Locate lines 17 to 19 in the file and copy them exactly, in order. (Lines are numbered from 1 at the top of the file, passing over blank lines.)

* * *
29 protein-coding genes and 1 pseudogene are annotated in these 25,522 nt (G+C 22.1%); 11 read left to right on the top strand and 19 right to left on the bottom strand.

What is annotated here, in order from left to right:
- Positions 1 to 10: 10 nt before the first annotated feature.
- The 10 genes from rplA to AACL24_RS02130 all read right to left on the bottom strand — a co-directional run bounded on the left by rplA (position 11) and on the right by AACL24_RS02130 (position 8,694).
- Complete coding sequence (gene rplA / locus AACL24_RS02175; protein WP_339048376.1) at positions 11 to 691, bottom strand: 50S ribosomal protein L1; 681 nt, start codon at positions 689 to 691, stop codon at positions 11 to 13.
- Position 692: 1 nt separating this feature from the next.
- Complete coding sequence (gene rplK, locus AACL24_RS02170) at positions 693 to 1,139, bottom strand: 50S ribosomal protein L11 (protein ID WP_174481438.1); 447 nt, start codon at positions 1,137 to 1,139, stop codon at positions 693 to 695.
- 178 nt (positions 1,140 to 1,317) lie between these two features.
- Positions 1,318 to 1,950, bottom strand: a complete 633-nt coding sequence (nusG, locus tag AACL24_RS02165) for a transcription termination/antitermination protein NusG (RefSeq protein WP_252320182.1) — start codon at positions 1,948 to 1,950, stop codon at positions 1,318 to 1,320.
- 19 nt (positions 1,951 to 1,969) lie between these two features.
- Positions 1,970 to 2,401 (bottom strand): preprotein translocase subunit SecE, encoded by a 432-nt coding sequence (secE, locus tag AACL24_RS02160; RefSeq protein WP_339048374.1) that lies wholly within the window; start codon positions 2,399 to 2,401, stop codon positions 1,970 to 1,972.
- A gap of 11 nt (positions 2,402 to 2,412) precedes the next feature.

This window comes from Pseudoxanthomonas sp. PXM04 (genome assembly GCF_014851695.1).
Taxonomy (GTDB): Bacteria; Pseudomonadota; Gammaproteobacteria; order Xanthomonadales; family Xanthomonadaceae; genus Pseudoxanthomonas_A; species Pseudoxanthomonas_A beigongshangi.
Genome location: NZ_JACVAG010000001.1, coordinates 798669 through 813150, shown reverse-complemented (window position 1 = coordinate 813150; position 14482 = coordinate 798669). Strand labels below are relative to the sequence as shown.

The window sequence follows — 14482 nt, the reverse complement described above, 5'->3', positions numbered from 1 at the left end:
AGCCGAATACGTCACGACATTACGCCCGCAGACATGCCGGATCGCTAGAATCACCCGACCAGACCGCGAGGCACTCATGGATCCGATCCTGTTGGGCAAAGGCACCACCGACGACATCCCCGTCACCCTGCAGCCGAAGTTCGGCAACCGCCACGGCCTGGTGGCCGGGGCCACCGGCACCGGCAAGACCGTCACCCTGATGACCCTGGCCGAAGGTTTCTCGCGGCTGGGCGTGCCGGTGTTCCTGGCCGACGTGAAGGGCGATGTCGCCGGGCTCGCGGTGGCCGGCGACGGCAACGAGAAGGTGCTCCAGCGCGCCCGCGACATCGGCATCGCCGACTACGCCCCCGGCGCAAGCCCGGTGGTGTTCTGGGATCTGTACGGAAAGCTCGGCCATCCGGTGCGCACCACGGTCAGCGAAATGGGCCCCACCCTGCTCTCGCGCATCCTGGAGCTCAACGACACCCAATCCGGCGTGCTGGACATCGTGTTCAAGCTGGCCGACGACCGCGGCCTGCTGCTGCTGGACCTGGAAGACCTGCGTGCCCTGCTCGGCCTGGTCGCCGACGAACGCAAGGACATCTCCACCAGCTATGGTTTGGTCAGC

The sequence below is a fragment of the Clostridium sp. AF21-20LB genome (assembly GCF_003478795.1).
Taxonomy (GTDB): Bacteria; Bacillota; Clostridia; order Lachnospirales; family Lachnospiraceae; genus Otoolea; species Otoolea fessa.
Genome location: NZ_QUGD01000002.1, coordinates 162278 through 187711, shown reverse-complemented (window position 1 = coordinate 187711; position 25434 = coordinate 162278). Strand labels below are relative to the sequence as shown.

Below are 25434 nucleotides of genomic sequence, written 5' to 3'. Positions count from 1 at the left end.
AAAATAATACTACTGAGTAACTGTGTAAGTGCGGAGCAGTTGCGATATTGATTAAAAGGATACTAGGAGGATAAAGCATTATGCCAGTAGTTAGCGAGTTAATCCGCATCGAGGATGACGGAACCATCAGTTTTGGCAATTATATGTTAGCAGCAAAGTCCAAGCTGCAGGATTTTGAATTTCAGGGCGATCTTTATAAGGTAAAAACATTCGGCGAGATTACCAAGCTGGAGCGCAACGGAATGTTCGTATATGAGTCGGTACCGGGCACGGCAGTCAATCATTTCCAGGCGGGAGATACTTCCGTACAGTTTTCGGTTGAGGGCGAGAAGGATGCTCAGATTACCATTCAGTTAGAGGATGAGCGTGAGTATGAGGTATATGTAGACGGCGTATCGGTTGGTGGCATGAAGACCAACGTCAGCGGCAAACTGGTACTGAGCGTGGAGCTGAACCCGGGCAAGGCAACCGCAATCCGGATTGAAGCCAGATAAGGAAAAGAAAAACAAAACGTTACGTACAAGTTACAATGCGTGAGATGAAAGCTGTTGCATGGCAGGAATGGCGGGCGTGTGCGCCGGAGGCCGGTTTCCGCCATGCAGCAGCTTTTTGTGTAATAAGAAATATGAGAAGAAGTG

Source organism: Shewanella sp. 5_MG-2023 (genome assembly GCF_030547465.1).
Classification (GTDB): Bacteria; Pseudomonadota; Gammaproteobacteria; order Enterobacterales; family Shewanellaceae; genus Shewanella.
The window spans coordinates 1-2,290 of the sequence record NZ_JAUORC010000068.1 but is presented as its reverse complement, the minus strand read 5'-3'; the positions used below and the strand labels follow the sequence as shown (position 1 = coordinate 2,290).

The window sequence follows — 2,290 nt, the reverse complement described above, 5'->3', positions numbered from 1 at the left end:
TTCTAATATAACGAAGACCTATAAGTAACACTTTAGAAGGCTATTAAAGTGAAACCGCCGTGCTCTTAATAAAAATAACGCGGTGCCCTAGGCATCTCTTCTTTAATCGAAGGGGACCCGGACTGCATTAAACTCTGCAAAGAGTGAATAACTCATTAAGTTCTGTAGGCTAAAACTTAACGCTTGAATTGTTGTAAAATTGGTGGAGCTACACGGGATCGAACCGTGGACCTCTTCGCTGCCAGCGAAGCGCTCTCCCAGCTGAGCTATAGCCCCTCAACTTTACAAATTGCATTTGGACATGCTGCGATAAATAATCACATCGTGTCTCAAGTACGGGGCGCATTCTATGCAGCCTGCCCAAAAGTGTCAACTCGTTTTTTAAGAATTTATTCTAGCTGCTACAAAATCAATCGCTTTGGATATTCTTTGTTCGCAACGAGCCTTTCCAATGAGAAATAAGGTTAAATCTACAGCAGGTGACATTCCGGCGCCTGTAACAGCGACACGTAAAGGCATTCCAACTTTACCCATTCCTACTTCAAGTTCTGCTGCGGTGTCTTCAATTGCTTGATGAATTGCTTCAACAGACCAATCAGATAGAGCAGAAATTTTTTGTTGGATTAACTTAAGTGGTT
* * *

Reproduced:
AGCCGAATACGTCACGACATTACGCCCGCAGACATGCCGGATCGCTAGAATCACCCGACCAGACCGCGAGGCACTCATGGATCCGATCCTGTTGGGCAAAGGCACCACCGACGACATCCCCGTCACCCTGCAGCCGAAGTTCGGCAACCGCCACGGCCTGGTGGCCGGGGCCACCGGCACCGGCAAGACCGTCACCCTGATGACCCTGGCCGAAGGTTTCTCGCGGCTGGGCGTGCCGGTGTTCCTGGCCGACGTGAAGGGCGATGTCGCCGGGCTCGCGGTGGCCGGCGACGGCAACGAGAAGGTGCTCCAGCGCGCCCGCGACATCGGCATCGCCGACTACGCCCCCGGCGCAAGCCCGGTGGTGTTCTGGGATCTGTACGGAAAGCTCGGCCATCCGGTGCGCACCACGGTCAGCGAAATGGGCCCCACCCTGCTCTCGCGCATCCTGGAGCTCAACGACACCCAATCCGGCGTGCTGGACATCGTGTTCAAGCTGGCCGACGACCGCGGCCTGCTGCTGCTGGACCTGGAAGACCTGCGTGCCCTGCTCGGCCTGGTCGCCGACGAACGCAAGGACATCTCCACCAGCTATGGTTTGGTCAGC

The sequence below is a fragment of the Clostridium sp. AF21-20LB genome (assembly GCF_003478795.1).
Taxonomy (GTDB): Bacteria; Bacillota; Clostridia; order Lachnospirales; family Lachnospiraceae; genus Otoolea; species Otoolea fessa.